This is rock as the riot-sparking madhattery that your parents and the county sheriff tried to shield you from. It's rock as a force of nature to kill or die or fuck to — as if Mick's hips were connected by invisible wire to each hit of the snare drum, as if Mick himself were nothing more than a puppet on the strings of the Charlie Watts-Bill Wyman steam engine pumping away behind and beneath him, as if the chugga-chugga juggernaut churned up by Keith and Mick Taylor were pure uncut China White being mainlined straight into his vein, all the way up to his brain, and the sheer fucking heft of the noise they're cooking up has possessed him, mind-body-and-soul. We watch the Mick of Gimme Shelter and the last thirty-odd years evaporate right in front of us: the faceless tours with 800-ft. video screens in corporate-owned arenas, the nostalgia, the classic-rock radio overkill, the graceless aging, the overly familiar crunch of those Keef rhythm chords as Mick licks his lips and gyrates his way through another tale of conquest or romantic desperation like he's still twenty-five years old.

And then we get to Altamont. And, oh, do the storm clouds gather fast.

Of course, the Maysles Brothers hadn't intended to be pallbearers at what the press would term the funeral for a generation's hopes. (If I wrote for, say, Rolling Stone, I'd probably liken the Sixties to some kind of "high" and call Altamont the "comedown.") Mundane as it seems now, it's key to remember: these guys were only there to capture primo footage of The World's Greatest Rock 'N Roll Band on what was then its first U.S. tour in three years. And so, we watch as a simple end-of-tour freebie gig at the Altamont speedway in northern California slowly mutates into Altamont — the End of the Sixties, the Death of the Innocence — piece by piece, the sheer spirit-depleting horror of the thing only gradually revealed, like a jigsaw puzzle that forms the poster for the new Rob Reiner movie.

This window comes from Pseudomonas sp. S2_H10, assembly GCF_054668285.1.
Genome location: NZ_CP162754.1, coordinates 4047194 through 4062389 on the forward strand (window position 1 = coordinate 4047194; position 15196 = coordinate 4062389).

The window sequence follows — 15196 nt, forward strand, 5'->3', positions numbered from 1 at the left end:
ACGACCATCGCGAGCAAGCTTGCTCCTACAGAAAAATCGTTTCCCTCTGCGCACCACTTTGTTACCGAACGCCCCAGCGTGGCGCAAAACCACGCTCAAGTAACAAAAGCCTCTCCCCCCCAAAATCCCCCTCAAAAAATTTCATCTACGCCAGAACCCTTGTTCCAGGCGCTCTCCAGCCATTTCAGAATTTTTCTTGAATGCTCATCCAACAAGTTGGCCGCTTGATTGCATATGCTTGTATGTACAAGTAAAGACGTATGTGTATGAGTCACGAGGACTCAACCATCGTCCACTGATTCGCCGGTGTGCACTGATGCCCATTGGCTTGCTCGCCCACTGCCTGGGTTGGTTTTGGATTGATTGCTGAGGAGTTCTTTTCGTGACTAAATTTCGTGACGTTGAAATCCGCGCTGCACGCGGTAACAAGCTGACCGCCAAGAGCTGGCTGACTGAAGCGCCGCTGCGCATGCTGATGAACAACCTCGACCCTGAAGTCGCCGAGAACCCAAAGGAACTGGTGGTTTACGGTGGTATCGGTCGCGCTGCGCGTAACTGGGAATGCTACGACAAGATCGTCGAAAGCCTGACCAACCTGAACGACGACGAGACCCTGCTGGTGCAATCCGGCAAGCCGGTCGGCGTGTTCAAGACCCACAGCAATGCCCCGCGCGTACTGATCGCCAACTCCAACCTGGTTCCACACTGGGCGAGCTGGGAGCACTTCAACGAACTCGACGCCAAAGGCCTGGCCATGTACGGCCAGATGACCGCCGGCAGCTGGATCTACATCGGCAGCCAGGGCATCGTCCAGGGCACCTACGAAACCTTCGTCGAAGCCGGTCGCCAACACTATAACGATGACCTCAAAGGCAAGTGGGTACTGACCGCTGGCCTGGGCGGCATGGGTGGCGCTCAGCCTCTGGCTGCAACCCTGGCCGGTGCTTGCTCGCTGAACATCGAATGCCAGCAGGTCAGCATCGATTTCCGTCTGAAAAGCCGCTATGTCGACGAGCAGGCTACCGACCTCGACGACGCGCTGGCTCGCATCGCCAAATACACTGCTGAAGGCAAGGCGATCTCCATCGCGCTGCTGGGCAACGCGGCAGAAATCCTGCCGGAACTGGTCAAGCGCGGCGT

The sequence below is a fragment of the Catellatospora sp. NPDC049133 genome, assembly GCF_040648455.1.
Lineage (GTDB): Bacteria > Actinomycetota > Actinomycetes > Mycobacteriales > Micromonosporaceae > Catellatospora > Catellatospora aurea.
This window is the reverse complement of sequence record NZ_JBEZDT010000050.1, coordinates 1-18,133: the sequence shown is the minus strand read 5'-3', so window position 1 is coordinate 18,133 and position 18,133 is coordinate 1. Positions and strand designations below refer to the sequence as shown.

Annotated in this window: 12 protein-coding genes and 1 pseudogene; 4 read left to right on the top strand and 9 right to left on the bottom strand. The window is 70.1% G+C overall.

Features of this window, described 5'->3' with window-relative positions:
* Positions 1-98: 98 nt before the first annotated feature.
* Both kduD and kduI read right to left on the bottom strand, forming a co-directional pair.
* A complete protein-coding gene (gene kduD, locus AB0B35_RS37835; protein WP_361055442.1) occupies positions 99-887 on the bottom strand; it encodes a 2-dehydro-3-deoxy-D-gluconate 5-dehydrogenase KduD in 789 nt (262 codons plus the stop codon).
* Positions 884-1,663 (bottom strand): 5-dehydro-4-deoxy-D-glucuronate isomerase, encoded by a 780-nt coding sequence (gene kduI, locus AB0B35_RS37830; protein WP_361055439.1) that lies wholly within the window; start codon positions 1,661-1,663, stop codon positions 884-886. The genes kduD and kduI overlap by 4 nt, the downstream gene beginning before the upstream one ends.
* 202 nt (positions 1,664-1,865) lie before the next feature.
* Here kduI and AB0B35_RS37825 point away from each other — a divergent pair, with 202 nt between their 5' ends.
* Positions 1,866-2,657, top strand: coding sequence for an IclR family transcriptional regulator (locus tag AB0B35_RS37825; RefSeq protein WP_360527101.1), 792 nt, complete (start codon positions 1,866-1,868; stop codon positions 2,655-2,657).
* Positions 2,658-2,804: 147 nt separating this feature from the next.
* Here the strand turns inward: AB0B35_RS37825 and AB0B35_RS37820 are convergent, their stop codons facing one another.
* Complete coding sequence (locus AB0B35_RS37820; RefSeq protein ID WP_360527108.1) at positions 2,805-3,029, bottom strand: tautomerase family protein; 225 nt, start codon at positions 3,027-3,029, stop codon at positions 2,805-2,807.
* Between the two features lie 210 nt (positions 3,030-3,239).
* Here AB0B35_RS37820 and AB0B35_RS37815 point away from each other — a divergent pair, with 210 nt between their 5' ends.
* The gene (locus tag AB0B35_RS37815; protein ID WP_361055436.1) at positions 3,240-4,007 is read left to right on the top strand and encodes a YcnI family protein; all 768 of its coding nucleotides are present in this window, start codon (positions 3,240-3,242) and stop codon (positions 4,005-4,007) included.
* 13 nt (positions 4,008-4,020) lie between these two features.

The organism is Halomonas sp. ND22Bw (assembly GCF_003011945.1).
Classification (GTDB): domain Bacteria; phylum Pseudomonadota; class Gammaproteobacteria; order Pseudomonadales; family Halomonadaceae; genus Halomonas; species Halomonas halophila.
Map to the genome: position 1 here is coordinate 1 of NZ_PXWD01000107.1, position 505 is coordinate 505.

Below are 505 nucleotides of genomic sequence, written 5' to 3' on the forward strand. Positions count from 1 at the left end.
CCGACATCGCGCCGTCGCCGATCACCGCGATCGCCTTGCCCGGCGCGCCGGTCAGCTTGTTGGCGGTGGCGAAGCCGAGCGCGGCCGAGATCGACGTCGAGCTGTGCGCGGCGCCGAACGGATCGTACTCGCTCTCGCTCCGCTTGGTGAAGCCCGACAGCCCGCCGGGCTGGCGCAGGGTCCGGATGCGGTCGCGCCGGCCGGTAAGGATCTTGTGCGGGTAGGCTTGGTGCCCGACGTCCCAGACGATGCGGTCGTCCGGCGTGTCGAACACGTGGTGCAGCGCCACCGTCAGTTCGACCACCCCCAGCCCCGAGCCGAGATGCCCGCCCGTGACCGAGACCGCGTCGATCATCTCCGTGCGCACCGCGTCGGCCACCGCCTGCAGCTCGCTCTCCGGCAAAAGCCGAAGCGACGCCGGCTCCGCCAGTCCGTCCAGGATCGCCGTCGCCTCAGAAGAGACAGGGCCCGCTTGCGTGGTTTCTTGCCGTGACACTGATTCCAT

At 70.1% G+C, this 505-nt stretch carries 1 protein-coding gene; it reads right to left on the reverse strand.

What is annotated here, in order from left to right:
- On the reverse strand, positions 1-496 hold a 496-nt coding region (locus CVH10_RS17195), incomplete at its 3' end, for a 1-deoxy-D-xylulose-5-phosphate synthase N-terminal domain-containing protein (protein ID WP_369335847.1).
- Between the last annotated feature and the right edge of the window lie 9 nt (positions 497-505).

During the Jefferson Airplane's set, the grinning death's head of impending doom materializes one image at a time — naked hippies writhing, sullen Angels sipping their beer, the musicians nodding and jamming, the crowd moving in tighter, pushing forward, then surging back. We get a jittery Grace Slick trying to still the waves of discontent — "Easy.... easy..." — that she feels coming off the crowd. Then the Airplane's Marty Balin gets knocked out by Angels and there go the floodgates — the crowd parts for some unfortunate soul meeting two or three pool cues at once, scythes cutting whip-like arcs through the pot-laced air, as if we've suddenly jerked forward into fast-motion and the film were unspooling past the gate faster than our eyes could comprehend. Calls for a doctor are met largely with indifference as the bad vibes have yet to spread out to the majority of the crowd. Minutes off the Stones' helicopter, Mick's greeted by a fan socking him in the eye.

And then, the queasy climax we came for: the crowd parts (again) around the spastic dance of a pimp-suited black kid named Meredith Hunter, who's either mid-scuffle or in a mad rush for the stage. For reasons debated endlessly in the forty years since — self-defense or harmful intent? — Hunter's left hand brandishes a revolver. Before we can blink, an Angel tackles him from the side and buries a knife in his back, sweeping him into the off-camera darkness to breathe his dying breath under (what was later reported as) a barrage of further blows and kicks. And thus, David and Albert Maysles' thrilling little Rolling Stones tour documentary became the evil twin to Michael Wadleigh's Woodstock, the Deep Throat of culture porn for assorted Sixties-backlashers, a snuff-flick dissertation on the impossibility of utopia.

"But where were the police?" you ask from your central air-conditioned penthouse suite of twenty-first century hindsight. "Where was security?" Apparently there were no cops — at least not until Meredith Hunter was already a lime-green lump on a stretcher. And all those drunken Hell's Angels going around cracking skulls and weighing down the makeshift stage? Well, they were the security.